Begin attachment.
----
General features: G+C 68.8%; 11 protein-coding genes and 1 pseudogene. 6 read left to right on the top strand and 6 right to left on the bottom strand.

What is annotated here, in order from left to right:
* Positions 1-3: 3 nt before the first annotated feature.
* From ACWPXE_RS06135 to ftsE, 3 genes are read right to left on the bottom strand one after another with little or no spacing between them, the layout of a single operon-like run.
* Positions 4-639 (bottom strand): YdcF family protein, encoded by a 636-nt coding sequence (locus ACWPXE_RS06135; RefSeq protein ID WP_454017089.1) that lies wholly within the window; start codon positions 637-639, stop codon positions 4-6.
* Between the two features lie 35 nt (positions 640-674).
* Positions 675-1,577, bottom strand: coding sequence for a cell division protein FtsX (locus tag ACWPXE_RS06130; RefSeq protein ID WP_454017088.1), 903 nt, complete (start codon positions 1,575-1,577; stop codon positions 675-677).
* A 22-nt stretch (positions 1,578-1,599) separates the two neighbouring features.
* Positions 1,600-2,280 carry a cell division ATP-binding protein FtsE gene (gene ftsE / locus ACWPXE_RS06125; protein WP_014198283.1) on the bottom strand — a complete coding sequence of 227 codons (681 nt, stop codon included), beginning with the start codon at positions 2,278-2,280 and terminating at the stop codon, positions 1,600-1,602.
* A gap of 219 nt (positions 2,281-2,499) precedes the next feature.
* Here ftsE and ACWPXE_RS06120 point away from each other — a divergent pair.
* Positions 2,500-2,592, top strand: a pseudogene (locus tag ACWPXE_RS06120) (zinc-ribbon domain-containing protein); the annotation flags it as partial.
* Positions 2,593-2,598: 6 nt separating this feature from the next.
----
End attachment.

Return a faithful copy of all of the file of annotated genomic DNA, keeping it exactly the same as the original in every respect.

General features: G+C 68.8%; 11 protein-coding genes and 1 pseudogene. 6 read left to right on the top strand and 6 right to left on the bottom strand.

What is annotated here, in order from left to right:
* Positions 1-3: 3 nt before the first annotated feature.
* From ACWPXE_RS06135 to ftsE, 3 genes are read right to left on the bottom strand one after another with little or no spacing between them, the layout of a single operon-like run.
* Positions 4-639 (bottom strand): YdcF family protein, encoded by a 636-nt coding sequence (locus ACWPXE_RS06135; RefSeq protein ID WP_454017089.1) that lies wholly within the window; start codon positions 637-639, stop codon positions 4-6.
* Between the two features lie 35 nt (positions 640-674).
* Positions 675-1,577, bottom strand: coding sequence for a cell division protein FtsX (locus tag ACWPXE_RS06130; RefSeq protein ID WP_454017088.1), 903 nt, complete (start codon positions 1,575-1,577; stop codon positions 675-677).
* A 22-nt stretch (positions 1,578-1,599) separates the two neighbouring features.
* Positions 1,600-2,280 carry a cell division ATP-binding protein FtsE gene (gene ftsE / locus ACWPXE_RS06125; protein WP_014198283.1) on the bottom strand — a complete coding sequence of 227 codons (681 nt, stop codon included), beginning with the start codon at positions 2,278-2,280 and terminating at the stop codon, positions 1,600-1,602.
* A gap of 219 nt (positions 2,281-2,499) precedes the next feature.
* Here ftsE and ACWPXE_RS06120 point away from each other — a divergent pair.
* Positions 2,500-2,592, top strand: a pseudogene (locus tag ACWPXE_RS06120) (zinc-ribbon domain-containing protein); the annotation flags it as partial.
* Positions 2,593-2,598: 6 nt separating this feature from the next.